By Felix Onuah
ABUJA (Reuters) – Nigeria will seek to encourage investments rather than rely on borrowing to create jobs, Finance Minister Olawale Edun said on Monday, as the new government tries to find a solution to sluggish growth, double-digit inflation and a high debt burden.
Edun, 62, who doubles as coordinating minister for the economy, was speaking to reporters in Abuja after president Bola Tinubu held his first meeting with his new cabinet following last week’s swearing-in of ministers.
“The federal government is not in a position to borrow at this time,” Edun said, adding that the emphasis is on creating a stable environment to attract both local and foreign investments.
Nigeria’s economy has been battered by previously low oil prices and the COVID-19 pandemic, which triggered two successive recessions in 2016 and 2020. The country has since exited that recession but growth is still fragile.
The disruptions weakened Nigeria’s public finances and created large deficits, leaving the previous government reliant on both local and foreign loans to plug holes in its budgets.
Tinubu at his inauguration in May vowed to expand the economy by at least 6% a year, lift barriers to investment and create jobs, while also tackling rampant insecurity.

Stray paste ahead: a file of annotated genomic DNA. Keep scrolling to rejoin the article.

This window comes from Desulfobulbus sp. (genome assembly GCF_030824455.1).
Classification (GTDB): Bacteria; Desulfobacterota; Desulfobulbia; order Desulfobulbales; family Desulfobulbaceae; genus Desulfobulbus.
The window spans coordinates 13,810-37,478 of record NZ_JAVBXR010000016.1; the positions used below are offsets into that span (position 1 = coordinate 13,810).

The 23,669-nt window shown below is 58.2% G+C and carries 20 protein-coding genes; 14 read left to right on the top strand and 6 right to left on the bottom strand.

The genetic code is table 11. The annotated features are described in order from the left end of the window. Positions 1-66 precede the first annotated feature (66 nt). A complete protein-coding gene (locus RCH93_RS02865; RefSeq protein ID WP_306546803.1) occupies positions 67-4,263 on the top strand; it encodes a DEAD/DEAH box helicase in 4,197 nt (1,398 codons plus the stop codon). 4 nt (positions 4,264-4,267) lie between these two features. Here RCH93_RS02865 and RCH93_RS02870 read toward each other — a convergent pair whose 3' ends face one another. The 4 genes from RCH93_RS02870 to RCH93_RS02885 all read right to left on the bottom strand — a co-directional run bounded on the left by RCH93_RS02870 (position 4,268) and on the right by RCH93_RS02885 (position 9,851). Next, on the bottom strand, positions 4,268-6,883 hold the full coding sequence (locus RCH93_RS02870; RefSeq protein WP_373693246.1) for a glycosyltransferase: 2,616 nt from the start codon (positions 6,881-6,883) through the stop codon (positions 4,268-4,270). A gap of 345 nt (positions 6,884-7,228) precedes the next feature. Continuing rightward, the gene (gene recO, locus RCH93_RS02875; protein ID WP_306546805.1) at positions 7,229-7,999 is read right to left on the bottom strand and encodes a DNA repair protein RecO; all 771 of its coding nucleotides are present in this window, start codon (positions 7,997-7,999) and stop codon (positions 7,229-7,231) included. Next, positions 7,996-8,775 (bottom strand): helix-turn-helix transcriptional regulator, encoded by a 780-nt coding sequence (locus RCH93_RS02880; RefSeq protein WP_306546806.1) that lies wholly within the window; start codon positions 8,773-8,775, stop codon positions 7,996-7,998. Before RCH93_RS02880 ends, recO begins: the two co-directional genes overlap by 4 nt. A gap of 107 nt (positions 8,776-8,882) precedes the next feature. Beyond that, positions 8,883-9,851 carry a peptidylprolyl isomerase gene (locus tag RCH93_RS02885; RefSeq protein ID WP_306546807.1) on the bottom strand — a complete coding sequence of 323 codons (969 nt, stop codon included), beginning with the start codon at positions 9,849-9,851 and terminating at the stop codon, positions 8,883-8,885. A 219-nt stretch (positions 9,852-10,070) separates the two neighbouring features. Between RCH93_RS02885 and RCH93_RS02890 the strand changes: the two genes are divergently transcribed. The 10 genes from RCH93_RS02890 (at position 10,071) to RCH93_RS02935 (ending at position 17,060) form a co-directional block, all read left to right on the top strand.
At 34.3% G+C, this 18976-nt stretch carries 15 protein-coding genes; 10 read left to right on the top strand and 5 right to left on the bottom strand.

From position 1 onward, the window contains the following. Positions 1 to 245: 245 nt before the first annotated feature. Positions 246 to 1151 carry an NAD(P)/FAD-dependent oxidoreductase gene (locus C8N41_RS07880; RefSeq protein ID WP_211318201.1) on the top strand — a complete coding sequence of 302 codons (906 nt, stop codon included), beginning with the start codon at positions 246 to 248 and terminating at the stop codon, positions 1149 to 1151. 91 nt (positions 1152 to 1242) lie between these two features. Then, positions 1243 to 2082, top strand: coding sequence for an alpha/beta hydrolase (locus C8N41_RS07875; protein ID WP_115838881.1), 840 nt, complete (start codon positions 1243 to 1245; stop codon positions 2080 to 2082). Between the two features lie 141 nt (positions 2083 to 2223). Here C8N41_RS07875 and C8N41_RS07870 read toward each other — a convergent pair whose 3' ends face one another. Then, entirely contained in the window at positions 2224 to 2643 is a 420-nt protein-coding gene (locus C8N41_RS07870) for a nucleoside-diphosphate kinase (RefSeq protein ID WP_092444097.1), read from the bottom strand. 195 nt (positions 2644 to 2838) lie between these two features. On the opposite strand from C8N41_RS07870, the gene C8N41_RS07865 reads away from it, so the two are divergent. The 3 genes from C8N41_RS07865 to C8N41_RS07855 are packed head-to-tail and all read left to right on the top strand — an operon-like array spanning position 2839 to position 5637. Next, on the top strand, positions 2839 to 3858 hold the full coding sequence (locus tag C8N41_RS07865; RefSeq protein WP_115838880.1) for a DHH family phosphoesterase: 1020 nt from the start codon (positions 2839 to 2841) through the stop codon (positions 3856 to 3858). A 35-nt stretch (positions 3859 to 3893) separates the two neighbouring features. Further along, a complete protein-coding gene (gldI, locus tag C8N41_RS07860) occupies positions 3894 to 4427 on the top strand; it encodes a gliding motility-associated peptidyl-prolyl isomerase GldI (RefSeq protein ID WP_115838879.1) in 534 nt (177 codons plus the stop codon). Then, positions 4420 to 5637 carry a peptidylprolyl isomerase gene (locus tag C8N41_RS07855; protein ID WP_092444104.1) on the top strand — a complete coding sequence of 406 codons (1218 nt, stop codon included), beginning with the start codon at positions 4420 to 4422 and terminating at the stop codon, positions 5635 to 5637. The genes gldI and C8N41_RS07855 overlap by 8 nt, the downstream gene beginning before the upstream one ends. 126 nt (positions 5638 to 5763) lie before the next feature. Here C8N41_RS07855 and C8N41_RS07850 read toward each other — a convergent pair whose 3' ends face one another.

He has embarked on some of the boldest reforms that Nigeria has seen in years, including scrapping a popular but costly petrol subsidy and removing exchange rate restrictions. The naira has weakened to record lows.
The reforms are a gamble to try to kick-start growth but inflation has soared, worsening a cost of living crisis.
Edun, an ex-investment banker, who was special adviser to Tinubu on monetary policy before his appointment as minister, said he will focus on fixing Nigeria’s public finances.
He added that the government’s naira revenues have increased from crude oil proceeds following a devaluation in June.
“The federation earns dollars and if those dollars are feeding through, at let’s say, 700 naira or 750 naira or so to one dollar as opposed to 460 naira where it was before. Clearly, that is repairing the finances of government,” Edun said.
“So, that’s the plan.”
(Reporting by Felix Onuah; Writing by Chijioke Ohuocha; Editing by Hugh Lawson and Sandra Maler)